Similar to the 43% rule, the 28/36 rule can scale with all renters due to the debt factor. Mortgage lenders use this rule to determine loan qualifications, so it’s a good one to adopt in any home leasing situation.
The 50/30/20 Rule
Finally, instead of focusing on the 30% rule, many experts are now recommending the 50/30/20 rule. Aligning with popular budgeting guidelines, the 50/30/20 rule is meant to take into account your full range of living expenses. The 50/30/20 rule can be broken down as follows:
- 50% of income should go to all necessities, including rent, food, and utilities.
- 30% of income should go to lifestyle purchases. Entertainment and vacations would fall into this category.
- 20% of income should go to savings or debt depletion.
The great thing about this rule is that it is an all-encompassing guideline for budgeting your living expenses. You can even incorporate the 43% rule or the 28/36 rule into the housing portion of this guideline under the necessities category.
Despite all of these great guidelines, however, it can still be challenging to fit your lifestyle into these frameworks. Continue reading to learn some of the ways you can reduce the cost of your rent, as well as some other necessities.
Ways to reduce rent
Sometimes, adjusting your budget to match spending recommendations is tough in your current situation. If you find that you’re paying too much for rent, there are many ways to reduce your overall living expenses. Here are a few ways you can reduce your rent and surrounding expenses:
Find a roommate. It almost goes without saying, but if you have an extra room in your home, it is highly recommended to find a roommate. Or, if your current rent lease is about to end, make sure to find a new apartment with one or more roommates. A single roommate will literally cut your rent in half. And the more, the merrier.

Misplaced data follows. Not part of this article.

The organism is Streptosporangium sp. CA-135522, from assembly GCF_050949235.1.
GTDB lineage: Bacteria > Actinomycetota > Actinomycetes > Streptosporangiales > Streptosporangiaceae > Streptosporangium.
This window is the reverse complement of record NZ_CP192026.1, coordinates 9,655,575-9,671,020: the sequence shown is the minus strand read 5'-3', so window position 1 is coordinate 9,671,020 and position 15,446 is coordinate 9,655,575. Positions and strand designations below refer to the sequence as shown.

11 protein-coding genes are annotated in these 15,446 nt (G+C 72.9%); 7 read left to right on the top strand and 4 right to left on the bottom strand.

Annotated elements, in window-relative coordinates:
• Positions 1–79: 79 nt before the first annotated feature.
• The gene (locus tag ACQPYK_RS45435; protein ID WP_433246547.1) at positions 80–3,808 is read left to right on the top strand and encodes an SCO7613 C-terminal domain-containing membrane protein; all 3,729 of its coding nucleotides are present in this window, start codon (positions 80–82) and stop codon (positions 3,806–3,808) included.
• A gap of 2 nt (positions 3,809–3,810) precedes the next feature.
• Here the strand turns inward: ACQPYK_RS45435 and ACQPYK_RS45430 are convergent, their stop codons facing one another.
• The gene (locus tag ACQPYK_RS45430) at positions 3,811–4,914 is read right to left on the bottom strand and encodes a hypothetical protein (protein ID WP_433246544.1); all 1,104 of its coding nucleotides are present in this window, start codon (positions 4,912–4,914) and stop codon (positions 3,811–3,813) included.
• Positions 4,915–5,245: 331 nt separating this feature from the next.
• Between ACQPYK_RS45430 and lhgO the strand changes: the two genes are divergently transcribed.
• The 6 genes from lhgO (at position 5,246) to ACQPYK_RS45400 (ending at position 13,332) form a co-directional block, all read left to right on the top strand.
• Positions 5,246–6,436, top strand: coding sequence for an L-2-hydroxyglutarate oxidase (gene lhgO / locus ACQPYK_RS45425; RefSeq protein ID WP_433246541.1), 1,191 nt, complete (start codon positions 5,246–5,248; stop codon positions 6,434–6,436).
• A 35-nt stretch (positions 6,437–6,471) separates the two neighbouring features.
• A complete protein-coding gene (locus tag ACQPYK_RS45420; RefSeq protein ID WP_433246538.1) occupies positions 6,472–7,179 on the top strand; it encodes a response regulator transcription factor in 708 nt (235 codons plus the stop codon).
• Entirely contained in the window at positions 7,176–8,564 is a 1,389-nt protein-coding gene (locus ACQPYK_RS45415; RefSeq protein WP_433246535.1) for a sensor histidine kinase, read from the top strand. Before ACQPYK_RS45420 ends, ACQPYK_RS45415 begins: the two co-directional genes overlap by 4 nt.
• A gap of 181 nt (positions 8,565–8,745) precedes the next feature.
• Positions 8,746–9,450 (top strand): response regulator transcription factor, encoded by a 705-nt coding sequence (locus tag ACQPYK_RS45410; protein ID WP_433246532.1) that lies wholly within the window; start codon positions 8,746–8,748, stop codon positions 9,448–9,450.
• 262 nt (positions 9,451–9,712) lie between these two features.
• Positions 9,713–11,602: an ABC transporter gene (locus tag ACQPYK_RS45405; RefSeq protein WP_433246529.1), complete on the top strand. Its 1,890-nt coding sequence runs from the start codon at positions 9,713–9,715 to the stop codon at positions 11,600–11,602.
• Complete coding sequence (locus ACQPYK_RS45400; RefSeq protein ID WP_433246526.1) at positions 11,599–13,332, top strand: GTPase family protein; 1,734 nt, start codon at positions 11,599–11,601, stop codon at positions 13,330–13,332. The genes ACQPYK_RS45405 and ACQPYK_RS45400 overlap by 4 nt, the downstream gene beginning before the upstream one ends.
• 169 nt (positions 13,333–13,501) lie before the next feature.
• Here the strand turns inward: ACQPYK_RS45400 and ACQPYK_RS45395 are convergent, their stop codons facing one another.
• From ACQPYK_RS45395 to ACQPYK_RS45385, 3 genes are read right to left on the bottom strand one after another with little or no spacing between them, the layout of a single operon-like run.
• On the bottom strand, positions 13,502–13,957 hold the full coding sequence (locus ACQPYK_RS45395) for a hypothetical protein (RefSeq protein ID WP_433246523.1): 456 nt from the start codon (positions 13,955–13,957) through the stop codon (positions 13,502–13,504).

Make a deal with the landlord. Oftentimes newer apartment buildings offer move-in bonuses for signing a long lease. Asking the landlord of an older housing complex for the same type of deal is feasible too. Explain your situation to the landlord and maybe offer to sign a longer lease or pay a higher security deposit to lower the monthly payments. Skilled negotiators may even get their pet fees or parking fees waived.
Ditch the car. Popular cities are great places to live in because of public transportation opportunities. But even living on the outskirts of a major city will allow you to take advantage of that too. Limiting the use of a car can save anywhere from a few hundred to a thousand dollars a month, depending on the car payments, insurance, gas usage, and maintenance requirements are. Those living downtown in well-developed cities should look into this.
Budgeting. Understand that the benefits of budgeting cannot be understated. Tracking all of your spendings and reducing expenses in unnecessary categories can go a long way over time. Think about monthly subscription services like music and movie streaming, cable, and other software services. See if you can reduce your internet payments. Download one of the several budgeting apps for your computer and smartphone. Or, manually track your expenses in a spreadsheet program.
Use an online rent calculator. If you’re waiting to pull the trigger on a new rental, make sure to consult one of the many online rent calculators first to see if you can afford it.
Modern-day economic factors are challenging old budgeting rules and requiring people from all walks of life to reassess their living situation. So which of the above guidelines is the absolute best recommendation for how much income to put towards rent? Ultimately, the decision will depend on individual situations, but the 50/30/20 rule seems to cater to all lifestyles. Allocating 50% of your income to necessities allows you to determine better what percent of income should go to rent and how much should go to utilities, food, etc.
Additionally, actively working on a budget and reducing expenses in certain spending categories can further help your monetary growth. Regardless of income, at least one of the tips above for reducing rent should be used to optimize your lifestyle.